FRANCESCO ALBANI, school of
Diana’s Nymphs disarming the Cupids
oil on canvas, diameter cm 146
These two rather large ‘tondi’, probably from the workshop of Albani, reproduce two compositions from the work ‘Seasons’ painted by Francesco Albani between 1617 and 1622 for Scipione Borghese’s beautiful villa in Rome.
The Emilian artist was a pupil of Calvaert and then became a member of Carracci’s academy. He followed Carracci to Rome where he remained between 1601 and 1625 with only brief interruptions, thereafter returning definitively to his hometown, Bologna. Albani was one of the most important representatives of Classicism in Emilia, and one of the most sought-after painters of this time along with Domenichino and Guido Reni. The subjects of Albani’s paintings include mythological and religious scene as well as landscapes.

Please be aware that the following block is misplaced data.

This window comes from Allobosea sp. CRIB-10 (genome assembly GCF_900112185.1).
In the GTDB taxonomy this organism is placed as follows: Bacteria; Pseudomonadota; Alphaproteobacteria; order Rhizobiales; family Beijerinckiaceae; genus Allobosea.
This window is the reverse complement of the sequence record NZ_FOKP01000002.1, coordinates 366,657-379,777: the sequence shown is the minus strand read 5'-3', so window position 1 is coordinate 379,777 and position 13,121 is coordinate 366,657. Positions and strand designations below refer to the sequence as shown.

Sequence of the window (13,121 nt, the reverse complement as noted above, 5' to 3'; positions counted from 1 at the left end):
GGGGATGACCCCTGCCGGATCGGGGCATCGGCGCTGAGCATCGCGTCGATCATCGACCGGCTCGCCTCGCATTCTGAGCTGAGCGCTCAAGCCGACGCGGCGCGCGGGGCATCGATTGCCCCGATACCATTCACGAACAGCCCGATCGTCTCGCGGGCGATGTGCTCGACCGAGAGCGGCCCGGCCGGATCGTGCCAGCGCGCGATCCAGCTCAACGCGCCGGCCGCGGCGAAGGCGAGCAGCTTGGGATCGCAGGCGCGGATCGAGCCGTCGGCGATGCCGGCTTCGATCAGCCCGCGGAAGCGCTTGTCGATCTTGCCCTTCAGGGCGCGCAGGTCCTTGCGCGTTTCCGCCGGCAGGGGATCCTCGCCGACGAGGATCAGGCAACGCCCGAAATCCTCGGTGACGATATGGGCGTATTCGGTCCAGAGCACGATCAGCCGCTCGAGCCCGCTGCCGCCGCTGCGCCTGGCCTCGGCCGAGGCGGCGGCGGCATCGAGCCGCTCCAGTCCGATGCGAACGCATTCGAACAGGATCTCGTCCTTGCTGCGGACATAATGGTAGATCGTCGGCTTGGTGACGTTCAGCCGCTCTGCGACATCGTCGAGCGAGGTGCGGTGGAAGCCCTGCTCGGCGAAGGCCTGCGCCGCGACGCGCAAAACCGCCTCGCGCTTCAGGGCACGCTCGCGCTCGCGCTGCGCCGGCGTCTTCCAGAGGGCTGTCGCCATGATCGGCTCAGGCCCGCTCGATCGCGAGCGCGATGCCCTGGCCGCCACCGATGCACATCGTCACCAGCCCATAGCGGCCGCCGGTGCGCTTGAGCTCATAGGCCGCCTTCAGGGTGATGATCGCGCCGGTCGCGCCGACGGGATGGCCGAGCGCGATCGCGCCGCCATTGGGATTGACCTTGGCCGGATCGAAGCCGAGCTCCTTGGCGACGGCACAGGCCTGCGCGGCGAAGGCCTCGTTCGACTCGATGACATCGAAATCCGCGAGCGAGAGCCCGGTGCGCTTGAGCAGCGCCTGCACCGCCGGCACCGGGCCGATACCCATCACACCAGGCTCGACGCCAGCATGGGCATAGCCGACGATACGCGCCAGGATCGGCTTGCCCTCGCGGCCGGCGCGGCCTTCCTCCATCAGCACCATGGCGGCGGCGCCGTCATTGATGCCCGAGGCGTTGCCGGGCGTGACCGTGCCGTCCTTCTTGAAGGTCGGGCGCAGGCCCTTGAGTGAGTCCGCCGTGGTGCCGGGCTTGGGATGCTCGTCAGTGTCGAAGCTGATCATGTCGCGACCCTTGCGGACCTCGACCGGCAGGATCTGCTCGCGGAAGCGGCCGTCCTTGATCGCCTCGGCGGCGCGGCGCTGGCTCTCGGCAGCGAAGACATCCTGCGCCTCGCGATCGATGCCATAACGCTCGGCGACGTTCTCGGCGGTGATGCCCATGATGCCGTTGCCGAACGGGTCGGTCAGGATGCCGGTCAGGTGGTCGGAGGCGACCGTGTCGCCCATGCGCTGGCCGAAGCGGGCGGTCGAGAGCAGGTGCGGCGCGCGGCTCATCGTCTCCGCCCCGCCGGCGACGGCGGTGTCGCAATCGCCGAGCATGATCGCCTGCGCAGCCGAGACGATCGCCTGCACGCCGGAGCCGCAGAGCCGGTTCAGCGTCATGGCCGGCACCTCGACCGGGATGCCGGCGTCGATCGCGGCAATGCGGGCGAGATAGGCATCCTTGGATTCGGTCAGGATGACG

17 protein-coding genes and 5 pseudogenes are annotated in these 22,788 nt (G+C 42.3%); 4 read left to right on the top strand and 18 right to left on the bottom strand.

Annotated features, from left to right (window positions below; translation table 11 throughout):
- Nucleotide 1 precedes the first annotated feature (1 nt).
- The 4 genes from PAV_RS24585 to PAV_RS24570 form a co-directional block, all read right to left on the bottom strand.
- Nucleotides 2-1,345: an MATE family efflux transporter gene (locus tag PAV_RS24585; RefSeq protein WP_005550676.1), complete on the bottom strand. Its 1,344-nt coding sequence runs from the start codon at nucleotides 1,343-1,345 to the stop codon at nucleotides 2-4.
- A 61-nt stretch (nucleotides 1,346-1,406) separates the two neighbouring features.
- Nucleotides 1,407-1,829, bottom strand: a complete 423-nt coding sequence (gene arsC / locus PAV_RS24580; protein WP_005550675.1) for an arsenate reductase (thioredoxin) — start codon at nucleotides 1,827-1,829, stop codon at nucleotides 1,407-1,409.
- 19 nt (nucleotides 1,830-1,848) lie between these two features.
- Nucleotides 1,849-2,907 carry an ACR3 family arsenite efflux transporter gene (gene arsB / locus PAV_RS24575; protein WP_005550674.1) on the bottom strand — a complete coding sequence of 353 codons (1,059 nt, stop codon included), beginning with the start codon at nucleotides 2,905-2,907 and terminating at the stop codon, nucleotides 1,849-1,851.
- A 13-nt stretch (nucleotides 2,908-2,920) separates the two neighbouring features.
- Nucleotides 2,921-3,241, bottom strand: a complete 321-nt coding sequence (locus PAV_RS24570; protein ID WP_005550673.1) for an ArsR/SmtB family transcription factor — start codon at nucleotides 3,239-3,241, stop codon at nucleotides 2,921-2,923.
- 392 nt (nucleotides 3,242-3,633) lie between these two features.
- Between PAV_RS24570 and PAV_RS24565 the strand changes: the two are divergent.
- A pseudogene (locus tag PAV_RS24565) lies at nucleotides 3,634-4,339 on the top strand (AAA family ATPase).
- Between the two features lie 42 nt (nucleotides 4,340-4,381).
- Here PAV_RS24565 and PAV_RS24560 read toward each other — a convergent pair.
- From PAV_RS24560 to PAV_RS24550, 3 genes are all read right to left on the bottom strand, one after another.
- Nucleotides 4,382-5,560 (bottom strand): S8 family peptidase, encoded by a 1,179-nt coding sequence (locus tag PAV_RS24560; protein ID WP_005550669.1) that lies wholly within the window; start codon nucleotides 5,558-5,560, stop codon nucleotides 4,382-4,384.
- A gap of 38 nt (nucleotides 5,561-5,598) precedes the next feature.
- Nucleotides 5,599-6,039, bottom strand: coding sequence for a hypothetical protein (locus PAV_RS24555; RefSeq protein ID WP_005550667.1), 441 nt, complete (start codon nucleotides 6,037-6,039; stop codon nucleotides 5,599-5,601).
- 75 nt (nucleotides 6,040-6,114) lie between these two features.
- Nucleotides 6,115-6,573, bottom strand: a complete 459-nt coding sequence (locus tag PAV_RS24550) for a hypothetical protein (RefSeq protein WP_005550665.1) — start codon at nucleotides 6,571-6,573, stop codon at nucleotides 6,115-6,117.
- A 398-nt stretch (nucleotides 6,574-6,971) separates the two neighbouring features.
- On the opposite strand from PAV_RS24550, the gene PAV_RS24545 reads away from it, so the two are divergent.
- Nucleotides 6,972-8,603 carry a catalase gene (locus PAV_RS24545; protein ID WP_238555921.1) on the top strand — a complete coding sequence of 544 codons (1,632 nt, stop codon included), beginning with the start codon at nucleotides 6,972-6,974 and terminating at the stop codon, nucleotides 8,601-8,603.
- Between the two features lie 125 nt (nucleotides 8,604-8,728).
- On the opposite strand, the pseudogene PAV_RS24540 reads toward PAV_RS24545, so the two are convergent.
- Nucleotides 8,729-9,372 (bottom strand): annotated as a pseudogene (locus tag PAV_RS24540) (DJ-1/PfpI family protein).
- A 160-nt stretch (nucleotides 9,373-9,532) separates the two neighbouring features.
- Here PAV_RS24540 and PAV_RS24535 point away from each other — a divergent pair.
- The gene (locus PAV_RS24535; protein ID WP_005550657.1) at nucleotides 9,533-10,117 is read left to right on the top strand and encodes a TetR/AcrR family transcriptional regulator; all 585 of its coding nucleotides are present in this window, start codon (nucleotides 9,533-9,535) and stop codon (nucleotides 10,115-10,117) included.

The first of our two ‘tondi’, Venus in Vulcan’s Forge, depicts the goddess of Beauty reclining beside her husband while Diana observes from above surrounded by a myriad of winged cherubs intently preparing their arrows. This painting was inspired, as were the others in the series, by references in Philostratus the Elder of Lemnos’ (I,6) literary work ‘Images’, in which he describes various paintings once in the entrance hall of an ancient villa near Naples. Among these he mentions paintings of amorous scenes set in each of the four seasons. The first ‘tondo’ represents Summer while the second, Diana’s Nymphs disarming the sleeping Cupids, is instead an allegorical image representing the torpor of the senses during Winter.
Our ‘tondi’ are slightly smaller than the canvases in the Borghese Gallery (154 cm diameter) and were among later versions of Albani’s more successful compositions. We know, in fact, that the Borghese family had copies of these works made in the middle of the 17th century when the originals were transferred from the villa to Palazzo Borghese.